Yep. I agree. Mine still makes me money and judging by what I've seen from 5d4 RAW's it is still streets ahead - sensor wise anyway over Canon's much newer equivalent. I am a big fan of the D810 though - little crisper without the AA filter and finding low count used ones will be easier than the equivalent D800.D800 may be old and superseded by the D810 and D850 but it is still an amazing tool and incredible value for money now.
The only progression worth while from a Nikon D800 is the following (other than the Pentax, Fuji, Phase 1 and Hasselblad offerings) areI have really enjoyed your retrospective look back at the D800 with all of your superb images. I look forward to more of your images with the medium format Pentax. I still use my D800 and my next big change will also be into the medium format possibly with the fuji range. Have a great rest of Christmas and thanks for sharing.
Hi Steve some real food for thought here for me. I really appreciate the update and your wise words.The only progression worth while from a Nikon D800 is the following (other than the Pentax, Fuji, Phase 1 and Hasselblad offerings) are
Nikon D810 - a slightly better version of the D800. I am still keeping two as I find 36mp really still good for a lot - and the 70-200 Vr2 E far too good to pass on as is the 50mm ART
The D850 or Z7ii - and Z7ii is mirrorless....
Sony A7r2/3 or 4 - but the form factor, layout is an acquired taste but in the right hands a tool of greatness.
That's your whack in full frame world. So after 8 years that is all I would shoot in full frame over a D800. That is a testament to the omnipotence of this mighty camera.
Medium format sensor wise the Pentax 645z gives nothing away to the Fuji system unless you step up to the 100mp system - I couldn't afford too. Additionally I wanted myself another SLR and some sample images from a 645z with the 28-45 sealed it for me.
I found the Nikon a wonderfully tactile thing to use, it really did become a friend and I found the relative heft over the budget APSC system I had before it really great. I thought it felt really great in the hand and the easily body mounted controls rather than have more stuff menu driven like the APSC stuff was awesome. Only the D500 can touch a D800 for feel, but the D800 obliterates it IQ wise.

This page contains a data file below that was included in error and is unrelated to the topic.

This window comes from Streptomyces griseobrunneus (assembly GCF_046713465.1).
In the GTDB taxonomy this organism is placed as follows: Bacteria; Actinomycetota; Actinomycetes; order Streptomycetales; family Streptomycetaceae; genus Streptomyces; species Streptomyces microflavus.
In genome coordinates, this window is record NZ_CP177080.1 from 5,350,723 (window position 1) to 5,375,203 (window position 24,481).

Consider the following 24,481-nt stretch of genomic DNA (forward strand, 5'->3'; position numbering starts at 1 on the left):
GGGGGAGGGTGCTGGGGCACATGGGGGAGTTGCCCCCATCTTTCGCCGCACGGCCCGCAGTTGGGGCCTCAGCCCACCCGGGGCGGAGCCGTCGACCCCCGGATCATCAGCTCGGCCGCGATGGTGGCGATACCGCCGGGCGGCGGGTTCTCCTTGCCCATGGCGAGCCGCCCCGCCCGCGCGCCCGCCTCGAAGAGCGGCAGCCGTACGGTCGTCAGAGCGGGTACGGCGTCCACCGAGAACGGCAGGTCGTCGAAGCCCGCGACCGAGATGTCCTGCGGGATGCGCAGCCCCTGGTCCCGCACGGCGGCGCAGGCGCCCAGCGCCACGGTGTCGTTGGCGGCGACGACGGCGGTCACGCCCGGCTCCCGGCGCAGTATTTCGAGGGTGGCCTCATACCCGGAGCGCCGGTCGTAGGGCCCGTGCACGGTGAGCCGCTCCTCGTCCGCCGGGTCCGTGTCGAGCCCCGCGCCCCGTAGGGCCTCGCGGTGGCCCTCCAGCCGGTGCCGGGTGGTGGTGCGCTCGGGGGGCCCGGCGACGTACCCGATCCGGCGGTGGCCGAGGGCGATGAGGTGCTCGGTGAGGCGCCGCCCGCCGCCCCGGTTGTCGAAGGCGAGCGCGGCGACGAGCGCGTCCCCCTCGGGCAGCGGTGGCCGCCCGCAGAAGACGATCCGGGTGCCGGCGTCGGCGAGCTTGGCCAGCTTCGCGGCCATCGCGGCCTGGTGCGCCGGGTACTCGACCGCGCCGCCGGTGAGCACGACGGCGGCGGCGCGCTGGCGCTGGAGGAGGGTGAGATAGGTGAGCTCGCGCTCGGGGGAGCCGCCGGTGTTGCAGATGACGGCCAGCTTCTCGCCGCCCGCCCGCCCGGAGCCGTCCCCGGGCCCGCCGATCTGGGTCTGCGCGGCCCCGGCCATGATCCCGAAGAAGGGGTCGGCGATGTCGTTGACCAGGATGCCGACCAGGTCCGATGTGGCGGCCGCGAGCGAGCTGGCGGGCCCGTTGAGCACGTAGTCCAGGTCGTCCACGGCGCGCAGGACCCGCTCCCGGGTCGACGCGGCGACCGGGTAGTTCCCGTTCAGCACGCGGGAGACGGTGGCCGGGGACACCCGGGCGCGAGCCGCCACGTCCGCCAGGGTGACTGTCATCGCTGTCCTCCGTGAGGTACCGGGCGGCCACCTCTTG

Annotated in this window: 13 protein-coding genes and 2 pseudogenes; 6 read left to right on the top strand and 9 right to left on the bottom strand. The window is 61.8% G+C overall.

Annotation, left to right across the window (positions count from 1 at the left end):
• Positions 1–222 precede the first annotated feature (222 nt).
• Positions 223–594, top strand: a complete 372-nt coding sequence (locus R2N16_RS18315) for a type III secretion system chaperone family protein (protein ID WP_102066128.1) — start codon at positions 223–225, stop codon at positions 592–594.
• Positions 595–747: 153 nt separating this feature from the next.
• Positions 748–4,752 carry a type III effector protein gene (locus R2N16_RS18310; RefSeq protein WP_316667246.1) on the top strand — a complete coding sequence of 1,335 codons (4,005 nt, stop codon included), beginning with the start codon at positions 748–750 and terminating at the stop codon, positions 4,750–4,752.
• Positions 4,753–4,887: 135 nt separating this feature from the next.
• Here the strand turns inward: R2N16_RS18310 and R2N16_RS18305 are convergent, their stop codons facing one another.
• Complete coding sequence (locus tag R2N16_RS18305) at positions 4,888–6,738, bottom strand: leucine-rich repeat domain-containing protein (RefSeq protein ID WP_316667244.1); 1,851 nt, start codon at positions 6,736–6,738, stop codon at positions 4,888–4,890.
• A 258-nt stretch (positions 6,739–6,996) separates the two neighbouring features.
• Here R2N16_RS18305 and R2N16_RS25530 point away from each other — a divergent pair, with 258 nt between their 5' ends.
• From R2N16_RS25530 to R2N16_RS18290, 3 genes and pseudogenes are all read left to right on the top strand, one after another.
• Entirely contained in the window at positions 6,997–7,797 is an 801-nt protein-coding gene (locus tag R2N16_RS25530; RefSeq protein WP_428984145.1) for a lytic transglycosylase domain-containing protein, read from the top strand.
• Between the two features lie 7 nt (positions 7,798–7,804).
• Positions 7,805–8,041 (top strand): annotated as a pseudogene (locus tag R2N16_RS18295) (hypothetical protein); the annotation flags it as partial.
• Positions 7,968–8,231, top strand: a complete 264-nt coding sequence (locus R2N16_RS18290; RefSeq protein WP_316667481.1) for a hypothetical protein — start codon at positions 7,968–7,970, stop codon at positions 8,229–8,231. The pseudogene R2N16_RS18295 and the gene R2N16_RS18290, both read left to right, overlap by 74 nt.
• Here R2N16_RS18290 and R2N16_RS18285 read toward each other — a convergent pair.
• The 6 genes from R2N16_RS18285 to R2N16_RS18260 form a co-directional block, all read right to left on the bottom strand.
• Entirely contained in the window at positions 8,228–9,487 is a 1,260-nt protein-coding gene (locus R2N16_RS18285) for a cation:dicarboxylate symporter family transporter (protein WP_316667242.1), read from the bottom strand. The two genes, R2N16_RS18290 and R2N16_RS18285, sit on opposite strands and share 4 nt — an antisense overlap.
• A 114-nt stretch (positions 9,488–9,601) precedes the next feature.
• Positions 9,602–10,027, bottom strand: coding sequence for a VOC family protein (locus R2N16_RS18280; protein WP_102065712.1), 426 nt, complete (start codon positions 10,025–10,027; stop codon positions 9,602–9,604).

It felt that the D800 felt like a real camera; a photographers camera built by photographers for photographers because that is exactly what it was and is. Hence the camera really did help my photography. Without it I really doubt I would be where I am now.
I get the same feeling from the 645z - I can tell it's going to be friend to me and I think I will buy a second one after funds recover and a couple of other lenses like the 45-85 and maybe 80-160 or the 120 prime. I'll run that lot for 7-8 years and then probably there will be nothing left to buy that is a DSLR. By then mirror-less systems will be very mature. That's maybe why the D800 has stood the test of time quite so well - DSLR's were a mature proposition even then. Look how little the came has moved on in the last 8 years with full frame DSLRs.
Some advice - a sample image from the Fuji with the 32-64 didn't seem as good in the sides - but there are lots of wonderful choices for the Fuji Mirrorless - a lovely 23 or 25mm - a 45-100 and 100-200 zoom. I'd avoid the 32-64 as the images I saw had very smeary sides beyond the realms of what is fixable in sharpening. These camera's use a 4:3 aspect ratio - I find this very pleasing over the 3:2 of 35mm format camera's so but if the sides are soft at this aspect ratio something is really quite wrong. I found I cropped my D8xx files 4:3, 7:5, 1:1, etc so won't miss the 35mm layout one bit. It was a good way of fixing soft corners which I found the 14-24, 24-70 both suffered with.
The same goes for me. Experiences of real photographers - and not internet hype-wave surfers - are extremely valuable!Hi Steve some real food for thought here for me. I really appreciate the update and your wise words.
I have a Mamiya Press Super 23 I will be using as well with a 6x7 back in the new year.The same goes for me. Experiences of real photographers - and not internet hype-wave surfers - are extremely valuable!
(From my film days I still have two Medium Format cameras, the Fuji GS645 and the ROLLEI 2,8GX. I did not use them very much, then. But film was more fiddly than 35mm cartridges. -
If I were to focus on landscape exclusively, I might go for a "Super-FF", like the Fuji GFX50R. - But I cover my present subject areas quite well by Leica, Nikon and SONY equipment, now.)
Hi, I use mine almost daily. It sits on my (untidy) dining room table:Very quiet here nowadays. Are peoples only interest in the latest and the newest cameras?